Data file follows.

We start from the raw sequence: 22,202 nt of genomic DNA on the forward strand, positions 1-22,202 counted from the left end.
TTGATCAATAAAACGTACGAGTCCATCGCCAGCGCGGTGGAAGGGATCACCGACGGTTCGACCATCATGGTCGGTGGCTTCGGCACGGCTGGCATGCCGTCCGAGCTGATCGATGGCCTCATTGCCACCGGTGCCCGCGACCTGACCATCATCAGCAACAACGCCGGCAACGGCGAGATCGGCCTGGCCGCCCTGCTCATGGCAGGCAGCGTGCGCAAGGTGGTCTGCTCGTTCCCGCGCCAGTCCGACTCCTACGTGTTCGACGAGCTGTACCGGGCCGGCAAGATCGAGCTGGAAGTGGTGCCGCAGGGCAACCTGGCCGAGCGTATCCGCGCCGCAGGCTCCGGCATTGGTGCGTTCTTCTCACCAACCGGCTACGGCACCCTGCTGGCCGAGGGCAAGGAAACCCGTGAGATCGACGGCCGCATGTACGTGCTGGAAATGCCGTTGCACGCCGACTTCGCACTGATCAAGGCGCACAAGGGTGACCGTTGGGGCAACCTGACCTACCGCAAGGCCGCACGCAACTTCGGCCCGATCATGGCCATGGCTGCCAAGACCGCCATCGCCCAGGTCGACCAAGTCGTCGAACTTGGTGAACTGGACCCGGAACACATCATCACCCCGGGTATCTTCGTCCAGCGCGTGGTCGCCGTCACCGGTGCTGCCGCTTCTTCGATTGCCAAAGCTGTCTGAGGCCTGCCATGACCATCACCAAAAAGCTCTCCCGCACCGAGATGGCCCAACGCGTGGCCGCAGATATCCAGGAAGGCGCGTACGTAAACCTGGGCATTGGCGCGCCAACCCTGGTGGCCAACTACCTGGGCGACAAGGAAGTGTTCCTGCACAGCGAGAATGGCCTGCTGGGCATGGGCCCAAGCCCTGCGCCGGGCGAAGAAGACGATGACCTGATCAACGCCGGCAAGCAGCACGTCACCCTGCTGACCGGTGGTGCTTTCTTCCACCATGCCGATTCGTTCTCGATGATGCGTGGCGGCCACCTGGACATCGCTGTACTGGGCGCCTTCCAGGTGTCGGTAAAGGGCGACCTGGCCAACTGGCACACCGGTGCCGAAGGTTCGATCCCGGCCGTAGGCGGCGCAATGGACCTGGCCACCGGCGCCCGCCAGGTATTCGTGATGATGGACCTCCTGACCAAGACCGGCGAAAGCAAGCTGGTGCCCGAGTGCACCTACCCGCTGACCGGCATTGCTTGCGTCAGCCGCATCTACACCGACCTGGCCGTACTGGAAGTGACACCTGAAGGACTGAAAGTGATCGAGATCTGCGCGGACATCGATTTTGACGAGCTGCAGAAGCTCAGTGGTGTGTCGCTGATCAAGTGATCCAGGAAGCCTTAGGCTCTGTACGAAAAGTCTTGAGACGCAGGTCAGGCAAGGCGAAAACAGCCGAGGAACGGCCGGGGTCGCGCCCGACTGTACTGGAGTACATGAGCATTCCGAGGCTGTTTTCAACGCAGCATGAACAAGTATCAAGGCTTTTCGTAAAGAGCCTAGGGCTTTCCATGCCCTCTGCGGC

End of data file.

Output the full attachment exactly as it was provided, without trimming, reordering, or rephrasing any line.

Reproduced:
We start from the raw sequence: 22,202 nt of genomic DNA on the forward strand, positions 1-22,202 counted from the left end.
TTGATCAATAAAACGTACGAGTCCATCGCCAGCGCGGTGGAAGGGATCACCGACGGTTCGACCATCATGGTCGGTGGCTTCGGCACGGCTGGCATGCCGTCCGAGCTGATCGATGGCCTCATTGCCACCGGTGCCCGCGACCTGACCATCATCAGCAACAACGCCGGCAACGGCGAGATCGGCCTGGCCGCCCTGCTCATGGCAGGCAGCGTGCGCAAGGTGGTCTGCTCGTTCCCGCGCCAGTCCGACTCCTACGTGTTCGACGAGCTGTACCGGGCCGGCAAGATCGAGCTGGAAGTGGTGCCGCAGGGCAACCTGGCCGAGCGTATCCGCGCCGCAGGCTCCGGCATTGGTGCGTTCTTCTCACCAACCGGCTACGGCACCCTGCTGGCCGAGGGCAAGGAAACCCGTGAGATCGACGGCCGCATGTACGTGCTGGAAATGCCGTTGCACGCCGACTTCGCACTGATCAAGGCGCACAAGGGTGACCGTTGGGGCAACCTGACCTACCGCAAGGCCGCACGCAACTTCGGCCCGATCATGGCCATGGCTGCCAAGACCGCCATCGCCCAGGTCGACCAAGTCGTCGAACTTGGTGAACTGGACCCGGAACACATCATCACCCCGGGTATCTTCGTCCAGCGCGTGGTCGCCGTCACCGGTGCTGCCGCTTCTTCGATTGCCAAAGCTGTCTGAGGCCTGCCATGACCATCACCAAAAAGCTCTCCCGCACCGAGATGGCCCAACGCGTGGCCGCAGATATCCAGGAAGGCGCGTACGTAAACCTGGGCATTGGCGCGCCAACCCTGGTGGCCAACTACCTGGGCGACAAGGAAGTGTTCCTGCACAGCGAGAATGGCCTGCTGGGCATGGGCCCAAGCCCTGCGCCGGGCGAAGAAGACGATGACCTGATCAACGCCGGCAAGCAGCACGTCACCCTGCTGACCGGTGGTGCTTTCTTCCACCATGCCGATTCGTTCTCGATGATGCGTGGCGGCCACCTGGACATCGCTGTACTGGGCGCCTTCCAGGTGTCGGTAAAGGGCGACCTGGCCAACTGGCACACCGGTGCCGAAGGTTCGATCCCGGCCGTAGGCGGCGCAATGGACCTGGCCACCGGCGCCCGCCAGGTATTCGTGATGATGGACCTCCTGACCAAGACCGGCGAAAGCAAGCTGGTGCCCGAGTGCACCTACCCGCTGACCGGCATTGCTTGCGTCAGCCGCATCTACACCGACCTGGCCGTACTGGAAGTGACACCTGAAGGACTGAAAGTGATCGAGATCTGCGCGGACATCGATTTTGACGAGCTGCAGAAGCTCAGTGGTGTGTCGCTGATCAAGTGATCCAGGAAGCCTTAGGCTCTGTACGAAAAGTCTTGAGACGCAGGTCAGGCAAGGCGAAAACAGCCGAGGAACGGCCGGGGTCGCGCCCGACTGTACTGGAGTACATGAGCATTCCGAGGCTGTTTTCAACGCAGCATGAACAAGTATCAAGGCTTTTCGTAAAGAGCCTAGGGCTTTCCATGCCCTCTGCGGC